For years, the Twitterati has tried and failed to find out the identity of this person, the social media equivalent of the Scarlet Pimpernel, who posts his love of all things Yorkshire and old-fashioned cricket.
All we know for certain is that Fred’s location is somewhere in Pudsey, and that he boasts over 83,000 followers – including ‘Sir Geoffrey’ himself, along with many prominent figures in the cricket world.
“I say what I like and I like what I say,” is the proud statement on Fred’s profile page, which adds: “I’m right, you’re wrong.”
Apart from tweeting, Fred’s greatest pleasure in life would appear to be slow scoring and what he lovingly terms the “digin”.
Indeed, Fred likes nothing better than a good “digin” – hours of blocking and defensive batting.
To that effect, he was surely in his element yesterday, when England showed some of the fighting spirit that Geoffrey Boycott made his hallmark.
At stumps on day four of the second Test against India in Visakhapatnam, the tourists were 87-2 in their second innings from 59.2 overs, digging in towards a draw after being set an improbable 405.
Whatever happens today, with India clear favourites to go 1-0 up in the series after the drawn first Test in Rajkot, yesterday saw stonewall batting from a bygone age.
Indeed, as Alastair Cook and Haseeb Hameed were in the throes of an opening stand of 75 in 51 overs, Fred Boycott tweeted his delight at the thou-shalt-not-pass nature of the action.
“Lovely to get back from t’nets to see England playing proper cricket,” he proclaimed.
“It brings a lump to the throat. #digin”
On Test Match Special, Geoffrey Boycott was similarly enamoured as the openers scrapped hard.
The Yorkshireman praised the character and attitude of both players, who showed precisely the fighting qualities needed.
TMS even tweeted a picture of ‘Sir Geoffrey’ giving a big thumbs-up with a smile on his face.
“We’re not sure if @GeoffreyBoycott has ever been as happy…” it mischievously announced as the scoring rate proceeded at less than 1.5 runs per over.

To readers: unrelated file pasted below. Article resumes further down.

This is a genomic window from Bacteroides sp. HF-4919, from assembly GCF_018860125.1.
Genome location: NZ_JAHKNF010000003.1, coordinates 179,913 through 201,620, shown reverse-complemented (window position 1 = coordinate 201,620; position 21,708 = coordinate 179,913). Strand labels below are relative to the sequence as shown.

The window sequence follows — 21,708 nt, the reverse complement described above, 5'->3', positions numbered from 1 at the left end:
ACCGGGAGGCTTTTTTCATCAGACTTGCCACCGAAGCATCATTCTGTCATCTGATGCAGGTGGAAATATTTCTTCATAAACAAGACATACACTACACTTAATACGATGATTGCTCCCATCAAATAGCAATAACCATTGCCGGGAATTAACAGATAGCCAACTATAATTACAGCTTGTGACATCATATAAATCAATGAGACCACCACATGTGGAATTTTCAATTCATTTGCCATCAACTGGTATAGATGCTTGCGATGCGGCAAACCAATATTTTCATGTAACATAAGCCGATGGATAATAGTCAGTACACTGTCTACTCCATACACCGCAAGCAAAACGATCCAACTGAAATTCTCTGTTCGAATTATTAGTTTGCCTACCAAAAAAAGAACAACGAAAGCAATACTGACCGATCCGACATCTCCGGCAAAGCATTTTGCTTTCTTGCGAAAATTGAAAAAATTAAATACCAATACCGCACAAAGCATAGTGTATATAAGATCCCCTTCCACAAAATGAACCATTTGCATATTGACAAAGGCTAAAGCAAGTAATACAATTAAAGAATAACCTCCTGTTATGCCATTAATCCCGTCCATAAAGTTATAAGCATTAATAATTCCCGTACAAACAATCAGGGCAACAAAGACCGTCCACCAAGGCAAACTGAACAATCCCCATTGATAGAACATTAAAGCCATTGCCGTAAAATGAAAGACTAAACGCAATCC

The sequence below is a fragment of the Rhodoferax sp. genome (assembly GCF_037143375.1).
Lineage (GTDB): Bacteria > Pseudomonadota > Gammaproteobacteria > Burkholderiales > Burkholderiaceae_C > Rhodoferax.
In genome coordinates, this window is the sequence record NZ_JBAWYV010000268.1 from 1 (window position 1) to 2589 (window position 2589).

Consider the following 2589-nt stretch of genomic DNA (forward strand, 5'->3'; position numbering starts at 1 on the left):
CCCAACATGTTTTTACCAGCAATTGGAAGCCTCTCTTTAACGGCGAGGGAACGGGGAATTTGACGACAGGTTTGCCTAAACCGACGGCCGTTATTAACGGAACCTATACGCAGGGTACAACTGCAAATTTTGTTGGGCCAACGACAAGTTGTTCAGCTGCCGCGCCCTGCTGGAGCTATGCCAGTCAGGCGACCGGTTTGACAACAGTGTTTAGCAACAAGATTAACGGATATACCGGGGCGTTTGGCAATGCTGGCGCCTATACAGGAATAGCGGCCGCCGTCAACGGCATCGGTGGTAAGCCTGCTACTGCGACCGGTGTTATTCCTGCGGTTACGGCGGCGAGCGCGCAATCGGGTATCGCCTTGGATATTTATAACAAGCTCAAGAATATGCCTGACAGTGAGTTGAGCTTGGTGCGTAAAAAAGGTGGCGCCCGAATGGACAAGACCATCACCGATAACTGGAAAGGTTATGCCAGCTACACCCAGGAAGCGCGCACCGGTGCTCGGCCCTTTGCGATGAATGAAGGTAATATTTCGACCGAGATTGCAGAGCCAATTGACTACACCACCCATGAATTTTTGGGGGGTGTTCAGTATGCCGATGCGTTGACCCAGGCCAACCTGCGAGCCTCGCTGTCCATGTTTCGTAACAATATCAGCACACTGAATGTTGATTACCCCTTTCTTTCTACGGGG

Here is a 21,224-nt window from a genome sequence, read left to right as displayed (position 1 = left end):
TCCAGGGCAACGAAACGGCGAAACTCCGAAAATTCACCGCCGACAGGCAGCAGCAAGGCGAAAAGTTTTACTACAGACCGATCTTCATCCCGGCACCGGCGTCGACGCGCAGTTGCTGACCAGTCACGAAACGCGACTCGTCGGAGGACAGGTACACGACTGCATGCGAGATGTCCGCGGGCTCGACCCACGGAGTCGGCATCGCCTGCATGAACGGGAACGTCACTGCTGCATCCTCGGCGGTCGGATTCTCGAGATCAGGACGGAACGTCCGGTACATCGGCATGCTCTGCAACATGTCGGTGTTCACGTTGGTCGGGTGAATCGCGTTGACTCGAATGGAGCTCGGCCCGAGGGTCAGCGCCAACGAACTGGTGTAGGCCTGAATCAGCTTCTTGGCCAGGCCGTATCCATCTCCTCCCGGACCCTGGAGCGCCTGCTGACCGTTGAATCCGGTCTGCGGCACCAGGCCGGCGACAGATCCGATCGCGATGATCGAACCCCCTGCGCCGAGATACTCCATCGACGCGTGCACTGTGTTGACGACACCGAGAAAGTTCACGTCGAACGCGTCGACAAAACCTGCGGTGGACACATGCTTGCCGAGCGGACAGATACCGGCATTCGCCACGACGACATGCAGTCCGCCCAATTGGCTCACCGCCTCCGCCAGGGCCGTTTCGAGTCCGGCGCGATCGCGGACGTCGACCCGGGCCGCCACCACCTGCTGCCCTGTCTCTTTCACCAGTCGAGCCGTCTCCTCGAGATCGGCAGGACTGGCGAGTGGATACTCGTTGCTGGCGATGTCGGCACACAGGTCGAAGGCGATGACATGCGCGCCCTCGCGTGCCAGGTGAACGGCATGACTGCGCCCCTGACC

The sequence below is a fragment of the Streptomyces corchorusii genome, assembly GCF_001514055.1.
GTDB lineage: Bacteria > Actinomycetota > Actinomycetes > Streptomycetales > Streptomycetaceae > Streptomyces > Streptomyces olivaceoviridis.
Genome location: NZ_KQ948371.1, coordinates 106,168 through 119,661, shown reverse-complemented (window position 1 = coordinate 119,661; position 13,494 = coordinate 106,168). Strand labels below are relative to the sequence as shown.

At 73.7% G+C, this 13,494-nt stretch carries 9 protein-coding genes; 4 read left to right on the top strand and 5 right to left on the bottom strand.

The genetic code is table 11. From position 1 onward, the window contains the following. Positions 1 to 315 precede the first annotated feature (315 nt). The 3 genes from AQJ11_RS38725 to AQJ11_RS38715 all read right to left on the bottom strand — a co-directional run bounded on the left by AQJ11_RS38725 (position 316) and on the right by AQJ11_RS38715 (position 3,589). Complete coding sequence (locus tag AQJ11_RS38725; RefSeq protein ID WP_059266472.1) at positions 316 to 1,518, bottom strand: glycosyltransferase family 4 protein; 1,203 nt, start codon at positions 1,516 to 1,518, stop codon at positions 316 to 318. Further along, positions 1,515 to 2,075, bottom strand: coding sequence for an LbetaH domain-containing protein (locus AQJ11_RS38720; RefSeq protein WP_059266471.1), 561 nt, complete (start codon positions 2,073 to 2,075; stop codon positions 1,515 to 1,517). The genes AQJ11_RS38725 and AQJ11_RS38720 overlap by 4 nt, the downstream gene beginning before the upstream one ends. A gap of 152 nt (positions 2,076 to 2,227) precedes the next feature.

Like Boycott, Cook has fabled powers of concentration and the ability to bat for long periods.
Yesterday, the England captain registered his 53rd Test half-century to go with 30 hundreds, and it was his slowest in terms of balls faced – 172.
When Andrew Samson, the TMS scorer, announced that statistic, Boycott purred: “Very good. Excellent innings.”
Cook had reached 54 from 188 deliveries when he was finally out in the last over, lbw to Ravindra Jadeja, a blow from which the tourists will do well to recover.
A little while earlier, Hameed’s vigil ended when he was the victim of a grubber from Ravi Ashwin that pinned him lbw for 25.
The ball kept so low that even a dwarf might have struggled to get his bat down in time, and the tall Hameed had little chance as the wearing pitch claimed its man.
The innings maintained the promising start to Hameed’s Test career, which began with 31 and 82 on debut in Rajkot and featured an accomplished 13 from 50 deliveries in the first innings of this game before he was unfortunately run-out by Joe Root.
They call the 19-year-old Hameed ‘Baby Boycott’, a nickname of which the Lancastrian is suitably proud having been shown by his father while growing up videos of Boycott batting.
‘Sir Geoffrey’ is also pleased by the comparison.
“I am flattered that Hameed is known as ‘Baby Boycott’,” he said recently.
“It is a compliment to me that his father showed him videos of me and wanted him to watch my technique.
“He is not a modern player. The modern player has grown up with crash, bang, wallop Twenty20 and having to play cricket’s answer to baseball.
“This kid plays as if he could have played in my era on uncovered pitches because he seems to have the temperament, patience, concentration and technique.”
Not that Hameed is a one-trick pony.
At Rajkot, he was no slow-coach as he revealed a range of strokes that Yorkshire’s supporters will know only too well after he became, earlier this year, the first Lancashire batsman to score two hundreds in a Roses game.
Why, Hameed even hit a six early in the second innings when he battered Jadeja over mid-off.
It was the shot of a man who looks and feels comfortable at the highest level.
And another thing...
ON the subject of patient batting, Australia have turned to a Yorkshireman described as an opener of old.
Matt Renshaw, a 20-year-old left-hander born in Middlesbrough, is one of six changes to the squad for the third Test against South Africa in Adelaide starting on Thursday.
Renshaw, whose family moved to New Zealand in 2003, and then to Australia five years later, used to play with a young Joe Root.
Renshaw’s father, Ian, and Root’s dad, Matt, played together at Sheffield Collegiate, and the two boys took to the field after games.
Renshaw, who represents Queensland and has played 12 first-class matches, is said to possess a good technique and temperament.
He has been called-up in response to Australia losing their last five Tests.
Englishmen have been quick to delight in that woe.
Former captain Michael Vaughan tweeted: “Great to see Australia picking an Englishman to get them out of this hole… #Renshaw”.